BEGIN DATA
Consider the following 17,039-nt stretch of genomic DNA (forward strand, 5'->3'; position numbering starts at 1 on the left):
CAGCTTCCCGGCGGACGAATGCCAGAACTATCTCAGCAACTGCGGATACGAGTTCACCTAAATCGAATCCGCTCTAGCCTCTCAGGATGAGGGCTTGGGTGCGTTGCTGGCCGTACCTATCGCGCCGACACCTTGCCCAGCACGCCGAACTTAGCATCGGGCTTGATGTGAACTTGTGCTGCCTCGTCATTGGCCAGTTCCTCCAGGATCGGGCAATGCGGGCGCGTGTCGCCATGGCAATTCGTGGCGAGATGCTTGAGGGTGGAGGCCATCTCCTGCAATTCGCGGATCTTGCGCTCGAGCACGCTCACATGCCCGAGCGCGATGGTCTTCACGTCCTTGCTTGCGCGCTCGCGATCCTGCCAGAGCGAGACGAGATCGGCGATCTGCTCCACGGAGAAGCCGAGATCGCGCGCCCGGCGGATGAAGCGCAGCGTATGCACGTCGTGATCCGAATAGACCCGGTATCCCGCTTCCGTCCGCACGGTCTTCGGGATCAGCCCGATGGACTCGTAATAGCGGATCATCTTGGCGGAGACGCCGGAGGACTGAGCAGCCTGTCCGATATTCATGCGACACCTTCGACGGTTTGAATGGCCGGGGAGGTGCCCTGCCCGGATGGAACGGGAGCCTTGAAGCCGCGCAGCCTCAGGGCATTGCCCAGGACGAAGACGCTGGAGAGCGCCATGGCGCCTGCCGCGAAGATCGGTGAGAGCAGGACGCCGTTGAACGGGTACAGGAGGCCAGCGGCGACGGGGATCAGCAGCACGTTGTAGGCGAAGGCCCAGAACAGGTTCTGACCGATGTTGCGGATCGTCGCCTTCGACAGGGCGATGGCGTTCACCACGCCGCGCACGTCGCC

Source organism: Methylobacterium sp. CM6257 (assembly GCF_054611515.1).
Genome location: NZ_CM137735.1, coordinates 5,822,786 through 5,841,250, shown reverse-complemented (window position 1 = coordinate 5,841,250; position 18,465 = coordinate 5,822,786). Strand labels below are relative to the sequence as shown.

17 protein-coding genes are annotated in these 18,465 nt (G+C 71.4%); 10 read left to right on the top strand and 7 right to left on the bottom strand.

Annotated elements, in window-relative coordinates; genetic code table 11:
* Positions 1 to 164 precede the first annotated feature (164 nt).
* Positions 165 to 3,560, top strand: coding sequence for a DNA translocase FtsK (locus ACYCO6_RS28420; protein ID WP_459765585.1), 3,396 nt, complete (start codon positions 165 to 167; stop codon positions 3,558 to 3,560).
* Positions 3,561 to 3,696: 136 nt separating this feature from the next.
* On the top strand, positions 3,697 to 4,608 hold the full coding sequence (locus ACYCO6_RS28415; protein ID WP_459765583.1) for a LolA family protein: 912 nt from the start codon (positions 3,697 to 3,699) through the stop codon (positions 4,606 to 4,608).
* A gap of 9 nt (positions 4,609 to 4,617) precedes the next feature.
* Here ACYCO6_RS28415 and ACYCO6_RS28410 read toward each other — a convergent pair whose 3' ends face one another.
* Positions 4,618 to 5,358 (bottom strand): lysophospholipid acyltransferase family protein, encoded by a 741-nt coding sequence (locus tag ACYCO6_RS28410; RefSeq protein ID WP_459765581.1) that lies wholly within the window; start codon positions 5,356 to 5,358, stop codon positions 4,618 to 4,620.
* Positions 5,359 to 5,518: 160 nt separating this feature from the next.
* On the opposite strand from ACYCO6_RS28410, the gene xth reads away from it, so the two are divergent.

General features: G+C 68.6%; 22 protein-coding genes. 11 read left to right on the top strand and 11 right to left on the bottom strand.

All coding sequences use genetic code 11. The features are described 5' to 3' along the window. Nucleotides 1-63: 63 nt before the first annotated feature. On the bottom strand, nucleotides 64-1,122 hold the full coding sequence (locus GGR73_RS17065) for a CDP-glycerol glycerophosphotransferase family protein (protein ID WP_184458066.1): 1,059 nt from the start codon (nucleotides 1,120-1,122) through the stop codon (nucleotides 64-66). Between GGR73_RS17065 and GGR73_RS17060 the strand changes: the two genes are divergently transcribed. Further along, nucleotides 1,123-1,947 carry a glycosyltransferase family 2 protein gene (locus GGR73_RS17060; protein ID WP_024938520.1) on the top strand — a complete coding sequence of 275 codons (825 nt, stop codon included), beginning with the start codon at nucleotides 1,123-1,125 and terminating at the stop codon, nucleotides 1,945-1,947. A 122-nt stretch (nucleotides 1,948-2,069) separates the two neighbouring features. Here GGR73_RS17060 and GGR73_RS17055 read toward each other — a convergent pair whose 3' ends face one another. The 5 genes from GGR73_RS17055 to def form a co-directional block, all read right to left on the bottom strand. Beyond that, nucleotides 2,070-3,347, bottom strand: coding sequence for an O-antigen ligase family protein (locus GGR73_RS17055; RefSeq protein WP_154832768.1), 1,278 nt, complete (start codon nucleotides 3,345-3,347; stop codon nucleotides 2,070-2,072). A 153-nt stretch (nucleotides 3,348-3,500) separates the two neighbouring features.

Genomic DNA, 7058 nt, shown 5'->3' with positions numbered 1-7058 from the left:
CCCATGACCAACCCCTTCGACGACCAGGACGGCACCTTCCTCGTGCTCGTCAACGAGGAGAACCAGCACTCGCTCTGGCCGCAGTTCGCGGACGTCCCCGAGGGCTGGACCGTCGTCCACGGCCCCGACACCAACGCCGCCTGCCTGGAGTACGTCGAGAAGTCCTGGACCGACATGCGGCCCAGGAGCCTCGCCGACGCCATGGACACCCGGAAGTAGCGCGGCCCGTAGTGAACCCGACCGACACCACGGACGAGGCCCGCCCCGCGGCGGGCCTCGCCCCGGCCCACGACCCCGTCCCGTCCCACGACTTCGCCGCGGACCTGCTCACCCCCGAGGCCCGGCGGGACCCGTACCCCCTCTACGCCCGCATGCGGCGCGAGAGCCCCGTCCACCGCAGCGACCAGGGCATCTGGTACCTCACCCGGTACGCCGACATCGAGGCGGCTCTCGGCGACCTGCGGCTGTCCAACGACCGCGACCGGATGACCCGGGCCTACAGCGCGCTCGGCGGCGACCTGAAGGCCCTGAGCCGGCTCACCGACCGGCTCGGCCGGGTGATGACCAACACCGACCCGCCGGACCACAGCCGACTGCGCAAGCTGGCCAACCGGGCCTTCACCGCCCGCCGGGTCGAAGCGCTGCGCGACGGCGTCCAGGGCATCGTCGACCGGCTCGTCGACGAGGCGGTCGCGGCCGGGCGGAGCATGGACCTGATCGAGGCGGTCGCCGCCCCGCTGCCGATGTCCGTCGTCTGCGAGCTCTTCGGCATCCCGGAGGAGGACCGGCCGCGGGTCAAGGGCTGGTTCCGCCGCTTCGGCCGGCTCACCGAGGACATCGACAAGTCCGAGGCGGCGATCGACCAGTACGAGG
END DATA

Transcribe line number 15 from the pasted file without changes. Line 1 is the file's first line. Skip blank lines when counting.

* On the opposite strand from ACYCO6_RS28410, the gene xth reads away from it, so the two are divergent.